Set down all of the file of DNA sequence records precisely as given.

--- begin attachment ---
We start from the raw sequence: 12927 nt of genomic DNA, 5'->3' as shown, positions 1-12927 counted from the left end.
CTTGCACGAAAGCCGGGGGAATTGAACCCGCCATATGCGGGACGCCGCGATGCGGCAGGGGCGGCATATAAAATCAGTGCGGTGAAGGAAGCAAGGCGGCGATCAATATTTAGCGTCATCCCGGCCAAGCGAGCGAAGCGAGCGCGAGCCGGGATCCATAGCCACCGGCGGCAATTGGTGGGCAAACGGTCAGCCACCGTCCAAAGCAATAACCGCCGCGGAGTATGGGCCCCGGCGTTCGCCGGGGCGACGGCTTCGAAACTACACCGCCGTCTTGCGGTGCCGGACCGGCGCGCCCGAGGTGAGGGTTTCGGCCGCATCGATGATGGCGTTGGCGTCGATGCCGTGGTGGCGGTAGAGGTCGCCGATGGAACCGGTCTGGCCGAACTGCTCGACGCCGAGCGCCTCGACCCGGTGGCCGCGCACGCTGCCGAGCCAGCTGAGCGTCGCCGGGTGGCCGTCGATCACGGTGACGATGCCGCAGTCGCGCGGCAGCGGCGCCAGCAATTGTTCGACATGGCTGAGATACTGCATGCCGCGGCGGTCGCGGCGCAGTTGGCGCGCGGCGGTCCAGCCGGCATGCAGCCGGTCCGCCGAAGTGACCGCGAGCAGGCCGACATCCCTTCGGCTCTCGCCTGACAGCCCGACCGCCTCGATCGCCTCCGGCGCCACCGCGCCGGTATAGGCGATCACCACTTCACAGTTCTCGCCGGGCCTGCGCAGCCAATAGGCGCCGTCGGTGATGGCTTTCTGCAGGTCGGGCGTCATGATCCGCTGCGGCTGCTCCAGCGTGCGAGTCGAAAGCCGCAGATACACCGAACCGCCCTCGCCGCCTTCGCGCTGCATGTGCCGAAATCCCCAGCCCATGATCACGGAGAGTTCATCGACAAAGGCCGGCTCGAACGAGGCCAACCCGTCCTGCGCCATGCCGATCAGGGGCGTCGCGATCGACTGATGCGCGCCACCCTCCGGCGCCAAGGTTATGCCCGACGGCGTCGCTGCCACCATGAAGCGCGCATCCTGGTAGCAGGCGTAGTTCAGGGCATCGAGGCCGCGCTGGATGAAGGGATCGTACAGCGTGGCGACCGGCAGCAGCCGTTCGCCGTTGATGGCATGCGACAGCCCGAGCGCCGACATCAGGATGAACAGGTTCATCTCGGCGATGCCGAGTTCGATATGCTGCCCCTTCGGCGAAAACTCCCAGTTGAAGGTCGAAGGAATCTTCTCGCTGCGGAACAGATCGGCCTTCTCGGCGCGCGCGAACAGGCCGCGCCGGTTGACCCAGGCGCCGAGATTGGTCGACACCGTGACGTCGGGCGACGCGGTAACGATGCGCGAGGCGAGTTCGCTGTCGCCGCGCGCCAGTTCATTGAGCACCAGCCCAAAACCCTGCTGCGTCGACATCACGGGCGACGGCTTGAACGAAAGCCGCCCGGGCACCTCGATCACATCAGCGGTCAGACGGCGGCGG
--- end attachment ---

We start from the raw sequence: 12927 nt of genomic DNA, 5'->3' as shown, positions 1-12927 counted from the left end.
CTTGCACGAAAGCCGGGGGAATTGAACCCGCCATATGCGGGACGCCGCGATGCGGCAGGGGCGGCATATAAAATCAGTGCGGTGAAGGAAGCAAGGCGGCGATCAATATTTAGCGTCATCCCGGCCAAGCGAGCGAAGCGAGCGCGAGCCGGGATCCATAGCCACCGGCGGCAATTGGTGGGCAAACGGTCAGCCACCGTCCAAAGCAATAACCGCCGCGGAGTATGGGCCCCGGCGTTCGCCGGGGCGACGGCTTCGAAACTACACCGCCGTCTTGCGGTGCCGGACCGGCGCGCCCGAGGTGAGGGTTTCGGCCGCATCGATGATGGCGTTGGCGTCGATGCCGTGGTGGCGGTAGAGGTCGCCGATGGAACCGGTCTGGCCGAACTGCTCGACGCCGAGCGCCTCGACCCGGTGGCCGCGCACGCTGCCGAGCCAGCTGAGCGTCGCCGGGTGGCCGTCGATCACGGTGACGATGCCGCAGTCGCGCGGCAGCGGCGCCAGCAATTGTTCGACATGGCTGAGATACTGCATGCCGCGGCGGTCGCGGCGCAGTTGGCGCGCGGCGGTCCAGCCGGCATGCAGCCGGTCCGCCGAAGTGACCGCGAGCAGGCCGACATCCCTTCGGCTCTCGCCTGACAGCCCGACCGCCTCGATCGCCTCCGGCGCCACCGCGCCGGTATAGGCGATCACCACTTCACAGTTCTCGCCGGGCCTGCGCAGCCAATAGGCGCCGTCGGTGATGGCTTTCTGCAGGTCGGGCGTCATGATCCGCTGCGGCTGCTCCAGCGTGCGAGTCGAAAGCCGCAGATACACCGAACCGCCCTCGCCGCCTTCGCGCTGCATGTGCCGAAATCCCCAGCCCATGATCACGGAGAGTTCATCGACAAAGGCCGGCTCGAACGAGGCCAACCCGTCCTGCGCCATGCCGATCAGGGGCGTCGCGATCGACTGATGCGCGCCACCCTCCGGCGCCAAGGTTATGCCCGACGGCGTCGCTGCCACCATGAAGCGCGCATCCTGGTAGCAGGCGTAGTTCAGGGCATCGAGGCCGCGCTGGATGAAGGGATCGTACAGCGTGGCGACCGGCAGCAGCCGTTCGCCGTTGATGGCATGCGACAGCCCGAGCGCCGACATCAGGATGAACAGGTTCATCTCGGCGATGCCGAGTTCGATATGCTGCCCCTTCGGCGAAAACTCCCAGTTGAAGGTCGAAGGAATCTTCTCGCTGCGGAACAGATCGGCCTTCTCGGCGCGCGCGAACAGGCCGCGCCGGTTGACCCAGGCGCCGAGATTGGTCGACACCGTGACGTCGGGCGACGCGGTAACGATGCGCGAGGCGAGTTCGCTGTCGCCGCGCGCCAGTTCATTGAGCACCAGCCCAAAACCCTGCTGCGTCGACATCACGGGCGACGGCTTGAACGAAAGCCGCCCGGGCACCTCGATCACATCAGCGGTCAGACGGCGGCGG